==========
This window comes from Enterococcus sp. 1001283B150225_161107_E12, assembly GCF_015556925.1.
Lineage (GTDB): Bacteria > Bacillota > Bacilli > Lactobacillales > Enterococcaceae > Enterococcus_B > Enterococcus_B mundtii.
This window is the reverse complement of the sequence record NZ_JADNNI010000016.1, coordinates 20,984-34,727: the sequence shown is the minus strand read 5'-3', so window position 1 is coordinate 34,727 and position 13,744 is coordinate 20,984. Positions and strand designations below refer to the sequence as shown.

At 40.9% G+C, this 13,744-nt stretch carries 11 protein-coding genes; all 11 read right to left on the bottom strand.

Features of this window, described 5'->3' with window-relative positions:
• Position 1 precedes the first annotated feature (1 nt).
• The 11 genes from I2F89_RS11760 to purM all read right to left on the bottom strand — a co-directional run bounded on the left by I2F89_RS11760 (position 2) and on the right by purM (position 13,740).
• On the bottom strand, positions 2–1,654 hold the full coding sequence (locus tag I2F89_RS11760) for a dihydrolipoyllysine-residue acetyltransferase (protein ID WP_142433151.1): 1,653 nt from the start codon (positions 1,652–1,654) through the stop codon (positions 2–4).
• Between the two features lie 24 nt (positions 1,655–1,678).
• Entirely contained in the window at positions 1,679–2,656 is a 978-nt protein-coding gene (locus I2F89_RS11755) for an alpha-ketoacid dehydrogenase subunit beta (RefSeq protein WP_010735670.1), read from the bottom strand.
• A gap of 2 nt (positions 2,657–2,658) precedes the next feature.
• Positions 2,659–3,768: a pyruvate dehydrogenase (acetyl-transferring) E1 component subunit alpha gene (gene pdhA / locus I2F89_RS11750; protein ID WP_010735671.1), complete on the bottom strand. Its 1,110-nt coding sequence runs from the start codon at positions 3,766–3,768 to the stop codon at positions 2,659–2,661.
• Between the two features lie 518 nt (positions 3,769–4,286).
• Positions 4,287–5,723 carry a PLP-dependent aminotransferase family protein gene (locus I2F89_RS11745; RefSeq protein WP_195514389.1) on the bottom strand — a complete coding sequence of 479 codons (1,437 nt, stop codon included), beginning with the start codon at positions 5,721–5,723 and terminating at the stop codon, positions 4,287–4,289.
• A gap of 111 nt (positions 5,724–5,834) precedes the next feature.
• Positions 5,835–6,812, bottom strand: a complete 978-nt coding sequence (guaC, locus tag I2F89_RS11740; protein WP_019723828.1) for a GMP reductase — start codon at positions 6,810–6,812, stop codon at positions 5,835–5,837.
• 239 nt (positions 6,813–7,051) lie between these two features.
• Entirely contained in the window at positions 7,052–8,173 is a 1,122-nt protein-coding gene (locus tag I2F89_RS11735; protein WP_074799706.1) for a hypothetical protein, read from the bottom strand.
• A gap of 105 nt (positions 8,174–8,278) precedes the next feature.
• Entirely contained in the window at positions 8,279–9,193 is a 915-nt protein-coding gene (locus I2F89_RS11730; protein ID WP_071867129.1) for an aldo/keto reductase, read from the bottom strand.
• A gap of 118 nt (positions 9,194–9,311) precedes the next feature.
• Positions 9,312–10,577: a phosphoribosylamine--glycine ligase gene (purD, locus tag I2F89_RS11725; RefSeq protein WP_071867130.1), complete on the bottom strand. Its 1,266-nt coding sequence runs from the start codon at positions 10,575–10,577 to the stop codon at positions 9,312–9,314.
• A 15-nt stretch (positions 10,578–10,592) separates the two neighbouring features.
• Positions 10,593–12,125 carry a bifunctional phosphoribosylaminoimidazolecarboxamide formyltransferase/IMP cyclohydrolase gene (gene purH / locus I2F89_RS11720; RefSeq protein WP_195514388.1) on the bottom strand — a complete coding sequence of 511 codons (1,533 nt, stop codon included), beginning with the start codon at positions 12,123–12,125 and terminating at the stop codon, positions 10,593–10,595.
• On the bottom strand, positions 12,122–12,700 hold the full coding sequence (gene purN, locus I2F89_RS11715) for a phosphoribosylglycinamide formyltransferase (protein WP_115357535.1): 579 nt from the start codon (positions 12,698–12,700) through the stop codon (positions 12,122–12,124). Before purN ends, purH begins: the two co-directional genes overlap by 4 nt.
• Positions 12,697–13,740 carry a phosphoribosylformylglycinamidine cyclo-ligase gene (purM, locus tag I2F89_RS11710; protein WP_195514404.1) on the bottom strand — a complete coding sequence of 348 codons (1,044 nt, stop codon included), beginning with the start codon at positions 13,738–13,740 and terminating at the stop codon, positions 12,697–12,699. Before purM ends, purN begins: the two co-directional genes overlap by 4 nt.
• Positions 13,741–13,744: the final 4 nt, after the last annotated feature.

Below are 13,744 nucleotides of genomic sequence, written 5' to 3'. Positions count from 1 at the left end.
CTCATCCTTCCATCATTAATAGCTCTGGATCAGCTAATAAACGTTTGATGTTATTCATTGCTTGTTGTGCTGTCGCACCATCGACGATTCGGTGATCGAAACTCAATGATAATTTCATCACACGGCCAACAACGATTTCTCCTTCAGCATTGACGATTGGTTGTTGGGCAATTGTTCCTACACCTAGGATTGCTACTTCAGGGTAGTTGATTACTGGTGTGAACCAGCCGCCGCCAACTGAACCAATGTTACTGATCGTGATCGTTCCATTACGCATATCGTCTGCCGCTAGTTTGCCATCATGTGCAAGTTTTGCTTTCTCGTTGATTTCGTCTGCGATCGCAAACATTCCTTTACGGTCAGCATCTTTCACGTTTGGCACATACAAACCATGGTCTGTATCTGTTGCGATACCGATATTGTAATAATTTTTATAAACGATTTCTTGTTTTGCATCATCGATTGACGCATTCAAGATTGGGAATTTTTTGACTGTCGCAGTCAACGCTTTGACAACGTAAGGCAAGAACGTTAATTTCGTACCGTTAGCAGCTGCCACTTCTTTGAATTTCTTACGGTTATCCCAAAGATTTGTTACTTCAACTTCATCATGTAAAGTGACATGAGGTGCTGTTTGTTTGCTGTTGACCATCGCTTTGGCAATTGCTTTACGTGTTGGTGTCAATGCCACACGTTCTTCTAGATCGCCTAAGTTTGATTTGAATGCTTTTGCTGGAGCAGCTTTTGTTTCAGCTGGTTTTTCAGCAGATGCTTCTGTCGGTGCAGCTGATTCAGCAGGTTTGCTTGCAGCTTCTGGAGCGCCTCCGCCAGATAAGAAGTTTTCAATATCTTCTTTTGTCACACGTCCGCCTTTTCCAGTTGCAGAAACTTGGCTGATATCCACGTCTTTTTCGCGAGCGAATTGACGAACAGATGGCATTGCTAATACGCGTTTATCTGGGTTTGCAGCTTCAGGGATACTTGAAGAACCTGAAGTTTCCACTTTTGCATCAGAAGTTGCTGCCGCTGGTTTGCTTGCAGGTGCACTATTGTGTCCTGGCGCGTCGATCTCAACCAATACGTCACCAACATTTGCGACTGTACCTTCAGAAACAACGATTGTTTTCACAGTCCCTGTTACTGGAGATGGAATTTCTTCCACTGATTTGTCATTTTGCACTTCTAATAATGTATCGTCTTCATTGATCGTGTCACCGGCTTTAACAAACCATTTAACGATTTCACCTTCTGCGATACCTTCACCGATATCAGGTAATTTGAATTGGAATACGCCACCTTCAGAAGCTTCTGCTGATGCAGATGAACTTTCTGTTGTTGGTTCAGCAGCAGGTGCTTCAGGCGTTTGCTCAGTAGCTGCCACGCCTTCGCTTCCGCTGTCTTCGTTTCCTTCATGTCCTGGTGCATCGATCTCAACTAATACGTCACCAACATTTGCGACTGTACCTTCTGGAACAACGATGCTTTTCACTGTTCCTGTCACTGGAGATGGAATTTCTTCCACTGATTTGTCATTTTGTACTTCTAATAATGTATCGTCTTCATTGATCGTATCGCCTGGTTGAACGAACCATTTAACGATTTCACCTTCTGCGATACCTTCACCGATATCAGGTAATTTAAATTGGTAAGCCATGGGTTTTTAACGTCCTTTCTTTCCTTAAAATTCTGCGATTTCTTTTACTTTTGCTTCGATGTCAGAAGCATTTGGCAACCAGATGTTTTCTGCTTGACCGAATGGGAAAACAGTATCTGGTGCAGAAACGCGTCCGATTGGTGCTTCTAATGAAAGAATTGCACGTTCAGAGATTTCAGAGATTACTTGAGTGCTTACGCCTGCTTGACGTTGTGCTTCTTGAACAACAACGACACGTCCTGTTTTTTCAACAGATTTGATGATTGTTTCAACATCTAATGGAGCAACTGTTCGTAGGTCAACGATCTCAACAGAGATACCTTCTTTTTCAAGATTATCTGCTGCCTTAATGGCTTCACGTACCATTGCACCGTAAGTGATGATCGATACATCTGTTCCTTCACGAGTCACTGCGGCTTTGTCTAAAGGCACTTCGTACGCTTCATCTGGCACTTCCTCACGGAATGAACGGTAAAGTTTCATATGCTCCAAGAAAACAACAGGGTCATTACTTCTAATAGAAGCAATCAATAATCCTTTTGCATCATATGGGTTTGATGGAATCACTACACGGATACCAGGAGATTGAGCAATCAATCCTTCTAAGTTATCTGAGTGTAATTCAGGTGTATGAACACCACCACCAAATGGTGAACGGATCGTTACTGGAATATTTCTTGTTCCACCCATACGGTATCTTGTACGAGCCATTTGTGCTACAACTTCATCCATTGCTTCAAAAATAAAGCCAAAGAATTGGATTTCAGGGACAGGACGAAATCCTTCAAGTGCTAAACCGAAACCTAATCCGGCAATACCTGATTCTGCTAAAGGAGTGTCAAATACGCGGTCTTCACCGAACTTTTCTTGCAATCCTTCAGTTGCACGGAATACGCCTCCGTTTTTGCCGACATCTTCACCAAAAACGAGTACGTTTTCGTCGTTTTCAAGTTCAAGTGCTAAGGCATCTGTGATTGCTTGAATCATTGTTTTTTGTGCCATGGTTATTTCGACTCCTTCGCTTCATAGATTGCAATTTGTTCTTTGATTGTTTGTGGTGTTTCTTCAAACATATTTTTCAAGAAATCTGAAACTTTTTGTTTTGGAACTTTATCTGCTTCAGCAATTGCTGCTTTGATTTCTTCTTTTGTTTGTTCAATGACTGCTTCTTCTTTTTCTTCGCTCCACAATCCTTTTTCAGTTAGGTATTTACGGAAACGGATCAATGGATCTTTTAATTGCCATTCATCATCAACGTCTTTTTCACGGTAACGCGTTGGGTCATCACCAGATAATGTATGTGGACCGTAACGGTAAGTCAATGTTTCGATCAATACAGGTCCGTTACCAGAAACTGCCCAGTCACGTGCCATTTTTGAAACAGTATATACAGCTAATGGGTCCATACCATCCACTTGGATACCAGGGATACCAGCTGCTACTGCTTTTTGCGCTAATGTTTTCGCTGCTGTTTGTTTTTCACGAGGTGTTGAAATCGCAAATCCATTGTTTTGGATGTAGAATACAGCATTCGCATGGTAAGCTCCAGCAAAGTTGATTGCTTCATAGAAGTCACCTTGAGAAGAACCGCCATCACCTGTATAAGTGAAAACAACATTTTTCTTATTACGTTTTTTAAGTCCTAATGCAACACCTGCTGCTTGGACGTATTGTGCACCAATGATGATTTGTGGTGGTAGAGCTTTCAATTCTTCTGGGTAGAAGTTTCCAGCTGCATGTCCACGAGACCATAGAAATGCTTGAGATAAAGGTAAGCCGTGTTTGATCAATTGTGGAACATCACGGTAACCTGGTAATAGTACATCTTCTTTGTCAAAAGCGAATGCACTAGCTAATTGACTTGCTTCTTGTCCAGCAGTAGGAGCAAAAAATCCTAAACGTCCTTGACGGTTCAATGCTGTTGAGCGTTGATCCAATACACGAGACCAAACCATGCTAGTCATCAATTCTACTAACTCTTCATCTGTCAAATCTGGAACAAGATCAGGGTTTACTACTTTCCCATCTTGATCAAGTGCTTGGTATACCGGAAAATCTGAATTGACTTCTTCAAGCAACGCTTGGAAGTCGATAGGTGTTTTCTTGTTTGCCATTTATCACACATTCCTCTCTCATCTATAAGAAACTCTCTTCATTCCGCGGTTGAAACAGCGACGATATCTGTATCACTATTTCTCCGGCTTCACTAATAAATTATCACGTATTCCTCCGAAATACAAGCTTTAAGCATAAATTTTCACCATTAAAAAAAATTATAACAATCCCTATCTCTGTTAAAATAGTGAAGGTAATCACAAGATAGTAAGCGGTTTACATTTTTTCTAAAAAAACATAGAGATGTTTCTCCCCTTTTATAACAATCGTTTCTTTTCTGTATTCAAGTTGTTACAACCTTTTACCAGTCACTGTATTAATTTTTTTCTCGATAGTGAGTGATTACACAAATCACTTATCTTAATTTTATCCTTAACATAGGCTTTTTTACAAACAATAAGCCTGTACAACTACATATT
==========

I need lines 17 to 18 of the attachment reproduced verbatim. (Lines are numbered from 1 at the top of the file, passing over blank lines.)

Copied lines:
• 239 nt (positions 6,813–7,051) lie between these two features.
• Entirely contained in the window at positions 7,052–8,173 is a 1,122-nt protein-coding gene (locus tag I2F89_RS11735; protein WP_074799706.1) for a hypothetical protein, read from the bottom strand.